September 9 is this year's World Naked Gardening day. How will you celebrate? I'm not sure how I will. I'm somewhat modest and the thoughts of somebody seeing me naked...well I have different thoughts, but mostly feel a bit of shame. There are practical considerations too. Small game season has opened and there are hunters about. There are thorns and yellow jacket wasps too. Still being naked in my garden is something I think I'd like; actually I know I do. Especially on those first warm spring days, I'll admit it I've stripped and laid down naked on a big flat rock in the yard. I've also gotten naked to manage my sunken pots in my little fish pond. Perhaps, I'll do that tomorrow. Except the last time I reached into the pond there was a snake.
Silly, my gardening efforts this season have been as about as assiduous as my recent posting here. The grass has grown so tall that the mower chokes and I've left the weeds go so long in the garden beds that I'm creating mountains of debris as I weeds them. My father dug potatoes today. Oh yes, I'm afraid even the vegetable garden went to pot this year. So it was to my great delight to see nice big firm red Pontiac potatoes being dug. I cooked a couple for supper. I'm not sure why but home -grown potatoes taste better and have a wonderful texture even after long storage.
As easy as it's been to neglect my garden this year, it's been even easier to ignore this blog. But today I got a comment from Sokari of Black Looks and she told me "keep blogging." I'm star-struck! I love Black Looks and I have so much admiration for all the efforts Sokari makes to bring new voices to blogging.
Two recent Black Looks posts are important. Sokari documents the gay baiting of a Kampala tabloid called Red Pepper. In A pact against freedom Solkari writes:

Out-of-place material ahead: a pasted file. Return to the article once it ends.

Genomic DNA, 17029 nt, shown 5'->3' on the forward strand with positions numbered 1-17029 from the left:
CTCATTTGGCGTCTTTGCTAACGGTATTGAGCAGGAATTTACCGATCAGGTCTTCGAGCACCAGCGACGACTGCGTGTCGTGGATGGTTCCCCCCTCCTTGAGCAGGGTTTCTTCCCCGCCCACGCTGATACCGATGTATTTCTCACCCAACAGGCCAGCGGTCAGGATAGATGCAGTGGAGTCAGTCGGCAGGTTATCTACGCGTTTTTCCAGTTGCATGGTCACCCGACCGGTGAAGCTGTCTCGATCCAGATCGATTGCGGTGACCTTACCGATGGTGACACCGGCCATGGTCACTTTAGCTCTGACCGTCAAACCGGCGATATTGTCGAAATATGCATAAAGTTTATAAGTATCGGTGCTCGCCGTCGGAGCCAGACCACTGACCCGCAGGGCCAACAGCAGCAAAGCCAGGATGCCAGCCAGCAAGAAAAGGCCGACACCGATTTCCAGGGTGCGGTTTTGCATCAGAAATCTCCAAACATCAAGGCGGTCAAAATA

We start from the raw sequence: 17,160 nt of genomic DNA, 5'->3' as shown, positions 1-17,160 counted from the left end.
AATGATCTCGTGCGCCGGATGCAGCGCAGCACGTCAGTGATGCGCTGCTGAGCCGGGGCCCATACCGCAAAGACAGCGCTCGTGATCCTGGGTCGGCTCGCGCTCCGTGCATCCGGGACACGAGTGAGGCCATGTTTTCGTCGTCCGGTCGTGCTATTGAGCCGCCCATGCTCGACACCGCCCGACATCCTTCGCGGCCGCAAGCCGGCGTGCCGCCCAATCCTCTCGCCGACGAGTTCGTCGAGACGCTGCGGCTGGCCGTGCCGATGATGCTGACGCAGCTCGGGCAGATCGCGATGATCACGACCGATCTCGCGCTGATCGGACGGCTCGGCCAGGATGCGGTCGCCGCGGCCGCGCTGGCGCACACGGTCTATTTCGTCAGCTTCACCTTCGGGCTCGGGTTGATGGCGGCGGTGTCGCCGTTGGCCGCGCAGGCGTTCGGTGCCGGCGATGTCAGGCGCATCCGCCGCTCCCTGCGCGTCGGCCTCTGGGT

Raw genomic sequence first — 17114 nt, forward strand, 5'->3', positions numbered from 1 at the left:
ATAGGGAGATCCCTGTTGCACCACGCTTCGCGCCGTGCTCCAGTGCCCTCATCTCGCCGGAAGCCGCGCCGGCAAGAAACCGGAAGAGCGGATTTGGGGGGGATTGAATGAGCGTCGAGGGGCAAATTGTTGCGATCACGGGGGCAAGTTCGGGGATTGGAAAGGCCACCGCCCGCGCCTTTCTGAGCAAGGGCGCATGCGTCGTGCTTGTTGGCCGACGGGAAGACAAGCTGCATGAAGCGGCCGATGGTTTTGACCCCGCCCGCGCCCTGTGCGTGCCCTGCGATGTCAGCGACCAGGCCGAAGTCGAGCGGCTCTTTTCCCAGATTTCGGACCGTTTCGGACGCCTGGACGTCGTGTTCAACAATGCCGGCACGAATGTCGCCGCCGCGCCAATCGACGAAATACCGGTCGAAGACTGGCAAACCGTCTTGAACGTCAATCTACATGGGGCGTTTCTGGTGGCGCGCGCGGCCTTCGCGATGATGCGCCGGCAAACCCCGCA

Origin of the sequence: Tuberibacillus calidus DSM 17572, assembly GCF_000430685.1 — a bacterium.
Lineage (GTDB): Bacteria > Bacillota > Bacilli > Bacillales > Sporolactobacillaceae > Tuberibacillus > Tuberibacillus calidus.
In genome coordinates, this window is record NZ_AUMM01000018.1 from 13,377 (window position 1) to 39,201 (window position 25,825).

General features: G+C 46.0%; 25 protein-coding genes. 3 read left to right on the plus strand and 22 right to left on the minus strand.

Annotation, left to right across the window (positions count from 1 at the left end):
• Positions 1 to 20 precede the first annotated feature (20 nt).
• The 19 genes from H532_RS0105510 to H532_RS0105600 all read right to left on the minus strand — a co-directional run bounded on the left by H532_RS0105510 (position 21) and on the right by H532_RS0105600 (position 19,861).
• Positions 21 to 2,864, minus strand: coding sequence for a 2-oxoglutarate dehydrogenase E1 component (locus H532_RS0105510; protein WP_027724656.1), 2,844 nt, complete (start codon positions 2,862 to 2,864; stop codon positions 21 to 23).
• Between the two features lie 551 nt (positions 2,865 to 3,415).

The horrific events taking place in Uganda should be a wakeup call for everyone. People may think that they are safe from harassment and arrest because they are heterosexual. Not so, a witch hunt affects everyone irrespective of their sexuality.In a previous post Gay Hunt Uganda she provides more information about the current odious campaign of Red Pepper.
I'm not at all sure who you are my dear readers, or how in the world you found this blog. But I'm sure any of you who have perused my posts already know I fit the stereotype of silly mzungu. Nevertheless, I truly do believe that what affects one of us affects all of us. And I believe that using the fantastic new tools that modern information and communications technologies we have have the means to collaborate worldwide is ways never before possible. But communicating across cultures indeed has it's pitfalls, so it's good to be wary of them.
The link to A pact against freedom includes the comments and I want to point to Sokari's response to the comment I left there. She wrote in part:
John - I believe if you go down to Kampala today as a gay man or lesbian you will find yourself at best shunned and at worst beaten or even killed - definately you will not be able to return to your house or job. Please let us listen to what is being said by those who are experiencing it and not what we would like to imagine.I certainly do agree with the importance of listening. And the implicit notion that I have no idea how bad it really is almost certainly true.